Notes on personal history

Whether events transpired 1,000 years ago or just 22, history is revealing. Overwhelming at times, certainly, but also generally interesting. While sitting at a bar in Tallahassee recently, I found myself reminded of some personal history. Granted, it took a minute or two (and perhaps a sip of beer) to appreciate the moment.

I had traveled to Tallahassee on the business of conducting a transaction with the Bureau of Archeological Research. It was a two-day trip — leave Islamorada in the morning and return the following day. After a long day on the road, I checked into a hotel. Tired of driving I walked across the hotel parking lot to the closest establishment serving both food and cold beer. Pulling the door open, I stepped inside and walked up to the bar of a T.G.I Friday’s.

Because I have a history with Friday’s, the experience proved bittersweet. Twenty-two years ago I was paying for my Bachelor’s degree at California State University Long Beach by tending bar at a Friday’s in Costa Mesa. 

What initially struck me was that the staff no longer wore those hideous red and white striped shirts my friends and I were forced to wear some 22 years ago. I ordered a Corona. “No lime, please,” I told the bartender. “Oh, and can I start with the bacon wrapped stuffed jalapenos?”

Rather than tend to customers, two young male bartenders flipped bottles back and forth to one another. The young lady who took my order stood at the computer screen and punched in my order; she ducked when a bottle nearly grazed the back of her head. 

It was at this point that circumstances got interesting, at least for me. Strategically placed above the bartenders’ heads were a series of television screens. Each television was playing a different channel. On one screen there was a friendly match between the U.S. women’s soccer team and Columbia while on another the Cleveland Cavaliers were losing to the Indian Pacers. A third television was showing an episode of the NBC supernatural thriller Grimm. What was particularly interesting about this screen was that my friend Sal suddenly appeared as a guest star on the show. We used to work at Friday’s together and once took an eventful houseboat vacation with several other friends. Though the lake was calm, the trip had not offered smooth sailing —though that is an entirely different story.

Sufficed it to say, I have worked with some really cool people in my 25 years serving in the hospitality industry. Sal was just one of them. Some of my longtime favorites are people I once worked with at T.G.I. Friday’s — hence the bittersweet component of my Tallahassee experience.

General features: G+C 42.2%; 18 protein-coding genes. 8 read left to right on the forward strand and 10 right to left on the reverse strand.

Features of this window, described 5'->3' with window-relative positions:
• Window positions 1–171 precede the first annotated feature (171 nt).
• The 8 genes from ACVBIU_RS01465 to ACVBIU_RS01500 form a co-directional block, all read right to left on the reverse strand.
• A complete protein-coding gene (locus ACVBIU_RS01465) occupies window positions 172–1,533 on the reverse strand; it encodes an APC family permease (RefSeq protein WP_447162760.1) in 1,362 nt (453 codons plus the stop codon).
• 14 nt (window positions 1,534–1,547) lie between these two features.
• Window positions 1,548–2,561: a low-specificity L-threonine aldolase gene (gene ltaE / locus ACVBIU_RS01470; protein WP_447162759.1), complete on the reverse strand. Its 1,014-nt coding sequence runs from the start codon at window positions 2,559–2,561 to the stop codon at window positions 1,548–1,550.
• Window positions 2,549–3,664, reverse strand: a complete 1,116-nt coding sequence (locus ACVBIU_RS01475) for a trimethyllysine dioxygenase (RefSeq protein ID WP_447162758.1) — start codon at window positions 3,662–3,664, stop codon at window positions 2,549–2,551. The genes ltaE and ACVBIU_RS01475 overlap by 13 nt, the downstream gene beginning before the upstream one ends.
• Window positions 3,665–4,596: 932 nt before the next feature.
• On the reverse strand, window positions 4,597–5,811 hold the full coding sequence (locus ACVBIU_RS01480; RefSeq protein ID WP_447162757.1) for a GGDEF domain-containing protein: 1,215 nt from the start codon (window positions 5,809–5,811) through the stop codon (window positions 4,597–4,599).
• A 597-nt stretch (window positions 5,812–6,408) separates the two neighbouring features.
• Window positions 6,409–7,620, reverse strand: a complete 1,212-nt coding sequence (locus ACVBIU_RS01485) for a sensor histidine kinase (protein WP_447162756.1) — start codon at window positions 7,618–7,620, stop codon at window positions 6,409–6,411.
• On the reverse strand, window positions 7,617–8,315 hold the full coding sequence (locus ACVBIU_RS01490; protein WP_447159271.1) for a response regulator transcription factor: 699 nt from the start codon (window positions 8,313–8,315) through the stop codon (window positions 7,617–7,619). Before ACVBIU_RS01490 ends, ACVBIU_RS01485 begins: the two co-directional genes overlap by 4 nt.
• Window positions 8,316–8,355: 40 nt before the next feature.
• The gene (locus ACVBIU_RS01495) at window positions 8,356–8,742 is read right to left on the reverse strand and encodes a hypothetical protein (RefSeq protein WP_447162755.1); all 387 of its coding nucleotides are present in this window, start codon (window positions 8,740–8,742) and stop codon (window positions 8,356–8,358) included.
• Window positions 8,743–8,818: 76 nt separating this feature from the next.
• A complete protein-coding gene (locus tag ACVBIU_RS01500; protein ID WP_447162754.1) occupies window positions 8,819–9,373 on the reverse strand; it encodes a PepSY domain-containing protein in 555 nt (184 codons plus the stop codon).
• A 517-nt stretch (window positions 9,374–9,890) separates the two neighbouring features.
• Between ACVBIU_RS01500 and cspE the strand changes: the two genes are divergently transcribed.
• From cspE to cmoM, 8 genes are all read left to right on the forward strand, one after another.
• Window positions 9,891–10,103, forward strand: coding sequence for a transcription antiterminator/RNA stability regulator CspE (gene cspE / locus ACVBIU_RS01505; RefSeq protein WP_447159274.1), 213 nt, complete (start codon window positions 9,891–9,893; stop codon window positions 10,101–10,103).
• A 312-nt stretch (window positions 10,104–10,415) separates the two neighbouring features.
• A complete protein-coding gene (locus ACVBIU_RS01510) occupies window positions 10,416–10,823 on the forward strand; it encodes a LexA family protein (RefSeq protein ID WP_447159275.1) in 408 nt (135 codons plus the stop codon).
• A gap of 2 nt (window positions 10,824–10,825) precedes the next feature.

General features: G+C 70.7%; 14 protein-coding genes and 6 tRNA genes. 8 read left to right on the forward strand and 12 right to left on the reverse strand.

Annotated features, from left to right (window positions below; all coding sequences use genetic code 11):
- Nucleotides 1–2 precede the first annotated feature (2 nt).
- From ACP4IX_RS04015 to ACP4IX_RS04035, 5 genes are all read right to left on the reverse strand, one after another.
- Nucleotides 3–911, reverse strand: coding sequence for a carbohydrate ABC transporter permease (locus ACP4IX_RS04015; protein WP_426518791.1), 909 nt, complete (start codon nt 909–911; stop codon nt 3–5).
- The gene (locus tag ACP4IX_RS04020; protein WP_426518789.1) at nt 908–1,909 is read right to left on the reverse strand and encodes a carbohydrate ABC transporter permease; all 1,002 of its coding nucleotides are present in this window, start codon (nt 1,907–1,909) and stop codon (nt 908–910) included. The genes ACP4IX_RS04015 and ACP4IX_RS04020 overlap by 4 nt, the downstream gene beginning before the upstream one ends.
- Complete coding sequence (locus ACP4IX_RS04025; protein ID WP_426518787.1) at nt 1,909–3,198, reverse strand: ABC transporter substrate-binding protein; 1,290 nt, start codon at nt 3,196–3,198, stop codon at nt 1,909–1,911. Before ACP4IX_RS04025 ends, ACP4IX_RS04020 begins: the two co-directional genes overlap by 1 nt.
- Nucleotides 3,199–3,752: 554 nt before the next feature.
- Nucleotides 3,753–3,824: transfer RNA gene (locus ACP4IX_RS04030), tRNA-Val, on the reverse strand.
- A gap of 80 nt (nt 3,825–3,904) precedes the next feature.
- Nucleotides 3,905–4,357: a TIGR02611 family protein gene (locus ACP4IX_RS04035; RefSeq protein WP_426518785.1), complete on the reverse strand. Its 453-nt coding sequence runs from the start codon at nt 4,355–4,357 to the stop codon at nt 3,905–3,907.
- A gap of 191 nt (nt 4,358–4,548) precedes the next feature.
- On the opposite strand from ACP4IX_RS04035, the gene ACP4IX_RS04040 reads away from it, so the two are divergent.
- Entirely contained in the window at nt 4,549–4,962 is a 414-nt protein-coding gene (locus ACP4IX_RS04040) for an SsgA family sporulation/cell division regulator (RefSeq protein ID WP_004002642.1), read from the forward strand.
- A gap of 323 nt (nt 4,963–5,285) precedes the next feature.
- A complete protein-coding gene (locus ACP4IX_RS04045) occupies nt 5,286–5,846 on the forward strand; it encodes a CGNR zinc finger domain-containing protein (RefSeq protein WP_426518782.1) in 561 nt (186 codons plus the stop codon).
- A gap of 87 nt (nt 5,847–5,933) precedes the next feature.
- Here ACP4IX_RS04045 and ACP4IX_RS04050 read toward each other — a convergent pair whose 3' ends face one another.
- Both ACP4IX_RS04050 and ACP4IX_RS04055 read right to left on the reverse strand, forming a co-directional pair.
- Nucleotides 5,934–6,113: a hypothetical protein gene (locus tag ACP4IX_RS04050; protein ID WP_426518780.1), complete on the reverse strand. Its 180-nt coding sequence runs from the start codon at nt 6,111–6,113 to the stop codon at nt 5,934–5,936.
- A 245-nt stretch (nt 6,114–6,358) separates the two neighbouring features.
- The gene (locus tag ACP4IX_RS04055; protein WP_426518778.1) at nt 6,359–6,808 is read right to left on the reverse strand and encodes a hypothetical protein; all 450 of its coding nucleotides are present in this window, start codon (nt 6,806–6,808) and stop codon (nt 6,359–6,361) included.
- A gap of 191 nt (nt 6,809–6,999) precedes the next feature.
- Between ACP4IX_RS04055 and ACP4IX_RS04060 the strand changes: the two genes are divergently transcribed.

Heather and Erik, high school sweethearts, not only still love each other but are still throwing kick-ass Halloween parties (these days their two kids contribute to the festivities). Wolf, who once roadied for Motley Crue, is now dealing with arthritis in both his knuckles and knees. For the record, he swears by acupuncture in terms of pain relief. 

As for me, what I always suspected to be true (and the notion I basically bet everything on) was that hard work paid off. I was right. Not only am I working on my fifth book, one on Indian Key, and writing what I think is a pretty cool column for The Reporter, my efforts led to my landing the gig as curator at the Keys History & Discovery Center. 

In fact, it was on behalf of the museum that I was sitting at a Friday’s in Tallahassee reminiscing about old friends. 

In the morning I would be meeting the senior archaeologist at the Bureau of Archeological Research at 2100 W. Tennessee Street. The mission was to retrieve artifacts for our much anticipated Indian Key Exhibit, the highlight of which will be a model of the island as it likely would have appeared prior to the Seminole attack of August 7, 1840. 

Gratefully, the exhibit has been funded by a generous donation from Ken and Dee Meeks. Thank you Ken and Dee for being such fantastic supporters of our local history! It is one thing to go out to the island and try to picture how it might have looked based on the ruins visible on the island today. It will be another thing altogether to be able to see the model the Meeks’ have sponsored. It is an exciting time and my participation in the development of the model has been both a professional obligation and a personal pleasure.

In the meantime, back in Tallahassee I let myself drift back a couple of decades in time as I sipped on first one Corona and then another. The bacon wrapped stuffed jalapenos arrived and I used a knife and fork to take a bite. What was not lost on me was that on another television on the far side of the bar was an episode from one of Guy Fieri’s shows where he is standing in the kitchen of some restaurant tasting food that looks a whole lot more appetizing then what I was eating. 

Guy’s wife, Lori, is another friend from my days at Friday’s. In any case, I ordered another beer and drifted back to those days. The truth is, I probably ordered another and then, regrettably, a cheese burger. Frankly, I remember the food tasting a whole lot better. 

Brad Bertelli is a published author of four books on Florida and Florida Keys history. As well as operating Historic Upper Keys Walking Tours, he is s the curator of the Keys History & Discovery Center, located at the Islander Resort. His column will appear every other week in The Reporter. Reach Brad with comments and questions at